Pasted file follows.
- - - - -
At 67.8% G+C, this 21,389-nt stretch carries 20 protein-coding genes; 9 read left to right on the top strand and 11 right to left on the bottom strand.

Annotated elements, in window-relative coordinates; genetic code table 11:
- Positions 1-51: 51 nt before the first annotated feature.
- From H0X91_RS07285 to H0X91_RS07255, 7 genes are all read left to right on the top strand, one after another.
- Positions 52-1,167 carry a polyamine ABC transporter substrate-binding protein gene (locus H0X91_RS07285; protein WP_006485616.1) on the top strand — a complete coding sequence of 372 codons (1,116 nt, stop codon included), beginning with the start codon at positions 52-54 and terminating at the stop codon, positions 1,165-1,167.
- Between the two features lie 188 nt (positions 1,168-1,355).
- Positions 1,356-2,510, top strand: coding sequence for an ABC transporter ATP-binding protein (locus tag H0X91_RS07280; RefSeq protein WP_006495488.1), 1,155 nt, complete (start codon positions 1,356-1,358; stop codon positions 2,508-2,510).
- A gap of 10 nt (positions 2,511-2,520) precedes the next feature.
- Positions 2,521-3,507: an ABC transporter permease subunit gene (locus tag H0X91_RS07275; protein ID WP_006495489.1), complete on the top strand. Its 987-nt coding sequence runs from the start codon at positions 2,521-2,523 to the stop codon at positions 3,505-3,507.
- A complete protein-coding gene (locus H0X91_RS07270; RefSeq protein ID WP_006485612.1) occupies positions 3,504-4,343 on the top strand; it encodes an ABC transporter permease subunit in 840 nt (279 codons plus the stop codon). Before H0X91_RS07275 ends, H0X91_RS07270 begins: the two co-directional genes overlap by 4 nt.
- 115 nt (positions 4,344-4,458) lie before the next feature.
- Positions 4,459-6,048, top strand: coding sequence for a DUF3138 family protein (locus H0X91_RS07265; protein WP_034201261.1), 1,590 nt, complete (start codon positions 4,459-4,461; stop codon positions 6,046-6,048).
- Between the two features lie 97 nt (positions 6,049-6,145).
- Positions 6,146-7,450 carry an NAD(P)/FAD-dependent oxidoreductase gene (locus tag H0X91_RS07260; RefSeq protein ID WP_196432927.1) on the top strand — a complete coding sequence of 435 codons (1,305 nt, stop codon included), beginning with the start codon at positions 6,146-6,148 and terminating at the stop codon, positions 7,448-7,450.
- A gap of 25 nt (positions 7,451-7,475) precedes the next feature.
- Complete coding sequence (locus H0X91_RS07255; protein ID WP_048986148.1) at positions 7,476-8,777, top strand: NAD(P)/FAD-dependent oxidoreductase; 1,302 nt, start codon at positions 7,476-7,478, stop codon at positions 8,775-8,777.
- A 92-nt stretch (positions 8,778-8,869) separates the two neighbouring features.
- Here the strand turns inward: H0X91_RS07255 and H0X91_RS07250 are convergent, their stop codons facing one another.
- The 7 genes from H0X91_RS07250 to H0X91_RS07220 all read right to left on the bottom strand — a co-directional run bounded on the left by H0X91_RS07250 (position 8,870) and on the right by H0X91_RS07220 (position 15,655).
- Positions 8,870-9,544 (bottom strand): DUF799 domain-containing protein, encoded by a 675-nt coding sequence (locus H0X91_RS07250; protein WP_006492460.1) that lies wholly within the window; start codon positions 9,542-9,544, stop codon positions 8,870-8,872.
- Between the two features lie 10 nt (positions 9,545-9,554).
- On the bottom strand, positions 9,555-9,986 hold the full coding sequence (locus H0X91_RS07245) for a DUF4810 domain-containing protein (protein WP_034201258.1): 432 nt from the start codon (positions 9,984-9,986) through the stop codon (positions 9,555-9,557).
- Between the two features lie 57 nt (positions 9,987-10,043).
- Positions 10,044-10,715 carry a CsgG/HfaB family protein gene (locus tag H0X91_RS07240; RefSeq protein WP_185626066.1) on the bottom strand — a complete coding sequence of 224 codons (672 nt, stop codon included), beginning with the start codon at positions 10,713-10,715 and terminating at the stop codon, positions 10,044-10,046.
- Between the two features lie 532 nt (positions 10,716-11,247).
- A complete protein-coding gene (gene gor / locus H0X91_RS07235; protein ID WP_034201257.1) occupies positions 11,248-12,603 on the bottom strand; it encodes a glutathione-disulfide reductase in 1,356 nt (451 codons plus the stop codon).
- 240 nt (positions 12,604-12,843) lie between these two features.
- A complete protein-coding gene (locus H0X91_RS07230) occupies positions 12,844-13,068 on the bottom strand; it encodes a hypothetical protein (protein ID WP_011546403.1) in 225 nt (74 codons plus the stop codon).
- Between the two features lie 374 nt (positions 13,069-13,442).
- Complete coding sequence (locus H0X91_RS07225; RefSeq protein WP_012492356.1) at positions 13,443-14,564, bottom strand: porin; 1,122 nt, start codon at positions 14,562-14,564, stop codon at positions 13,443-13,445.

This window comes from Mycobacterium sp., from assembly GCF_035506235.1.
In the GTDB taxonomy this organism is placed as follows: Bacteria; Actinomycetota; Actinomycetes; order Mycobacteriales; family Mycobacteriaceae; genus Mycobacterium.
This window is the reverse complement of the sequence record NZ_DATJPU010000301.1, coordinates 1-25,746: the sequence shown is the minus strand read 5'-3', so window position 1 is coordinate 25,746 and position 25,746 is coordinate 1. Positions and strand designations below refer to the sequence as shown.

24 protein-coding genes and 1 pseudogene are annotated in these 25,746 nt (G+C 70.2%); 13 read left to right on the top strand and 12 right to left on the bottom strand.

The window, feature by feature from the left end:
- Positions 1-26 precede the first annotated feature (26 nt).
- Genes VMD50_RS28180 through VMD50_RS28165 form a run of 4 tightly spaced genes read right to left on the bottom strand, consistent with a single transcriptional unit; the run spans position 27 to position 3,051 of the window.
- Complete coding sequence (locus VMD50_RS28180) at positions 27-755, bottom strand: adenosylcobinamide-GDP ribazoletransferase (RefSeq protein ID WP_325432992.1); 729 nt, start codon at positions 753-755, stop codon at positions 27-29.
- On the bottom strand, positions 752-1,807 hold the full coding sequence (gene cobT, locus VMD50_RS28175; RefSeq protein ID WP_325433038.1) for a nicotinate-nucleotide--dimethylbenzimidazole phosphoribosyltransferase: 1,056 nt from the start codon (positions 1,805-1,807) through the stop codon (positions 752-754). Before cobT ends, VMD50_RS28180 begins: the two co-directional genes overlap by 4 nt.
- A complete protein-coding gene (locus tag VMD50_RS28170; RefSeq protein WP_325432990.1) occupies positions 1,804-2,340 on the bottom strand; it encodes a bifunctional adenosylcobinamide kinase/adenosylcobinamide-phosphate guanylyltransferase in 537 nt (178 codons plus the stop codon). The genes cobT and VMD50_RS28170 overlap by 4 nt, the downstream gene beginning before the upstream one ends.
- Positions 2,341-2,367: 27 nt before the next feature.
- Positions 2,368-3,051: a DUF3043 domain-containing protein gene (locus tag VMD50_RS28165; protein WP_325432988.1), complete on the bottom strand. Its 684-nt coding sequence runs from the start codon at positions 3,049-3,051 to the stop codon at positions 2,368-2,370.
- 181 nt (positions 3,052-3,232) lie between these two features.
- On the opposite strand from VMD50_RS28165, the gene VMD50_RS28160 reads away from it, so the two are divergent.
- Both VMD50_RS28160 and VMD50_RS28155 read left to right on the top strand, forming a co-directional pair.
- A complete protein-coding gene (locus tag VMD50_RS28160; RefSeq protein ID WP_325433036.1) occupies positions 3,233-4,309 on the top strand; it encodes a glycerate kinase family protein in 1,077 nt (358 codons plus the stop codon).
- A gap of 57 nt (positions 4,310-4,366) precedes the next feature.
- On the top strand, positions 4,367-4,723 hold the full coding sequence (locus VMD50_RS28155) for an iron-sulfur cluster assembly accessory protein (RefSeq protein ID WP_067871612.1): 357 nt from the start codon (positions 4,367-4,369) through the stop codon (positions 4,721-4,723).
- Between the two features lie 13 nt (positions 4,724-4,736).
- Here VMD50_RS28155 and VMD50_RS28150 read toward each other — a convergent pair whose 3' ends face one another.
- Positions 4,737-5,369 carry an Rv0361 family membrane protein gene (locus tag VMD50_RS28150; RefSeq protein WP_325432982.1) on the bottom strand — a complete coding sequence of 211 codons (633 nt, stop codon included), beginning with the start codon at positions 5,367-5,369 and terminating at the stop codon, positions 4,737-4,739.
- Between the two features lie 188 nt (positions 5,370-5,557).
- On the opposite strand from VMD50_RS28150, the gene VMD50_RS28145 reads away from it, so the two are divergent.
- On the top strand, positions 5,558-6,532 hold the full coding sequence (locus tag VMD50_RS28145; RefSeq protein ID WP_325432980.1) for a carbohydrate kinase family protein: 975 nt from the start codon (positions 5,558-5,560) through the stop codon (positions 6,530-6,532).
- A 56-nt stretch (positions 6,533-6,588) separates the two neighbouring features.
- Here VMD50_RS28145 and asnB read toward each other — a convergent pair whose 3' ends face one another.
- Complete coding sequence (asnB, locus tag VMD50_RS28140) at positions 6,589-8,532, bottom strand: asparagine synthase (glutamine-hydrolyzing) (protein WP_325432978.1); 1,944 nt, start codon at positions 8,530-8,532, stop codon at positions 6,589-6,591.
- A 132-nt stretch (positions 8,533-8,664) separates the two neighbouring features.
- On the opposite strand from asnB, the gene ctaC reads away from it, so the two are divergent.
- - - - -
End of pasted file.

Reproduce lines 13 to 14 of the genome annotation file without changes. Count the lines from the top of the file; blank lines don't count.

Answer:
- Between the two features lie 97 nt (positions 6,049-6,145).
- Positions 6,146-7,450 carry an NAD(P)/FAD-dependent oxidoreductase gene (locus tag H0X91_RS07260; RefSeq protein ID WP_196432927.1) on the top strand — a complete coding sequence of 435 codons (1,305 nt, stop codon included), beginning with the start codon at positions 6,146-6,148 and terminating at the stop codon, positions 7,448-7,450.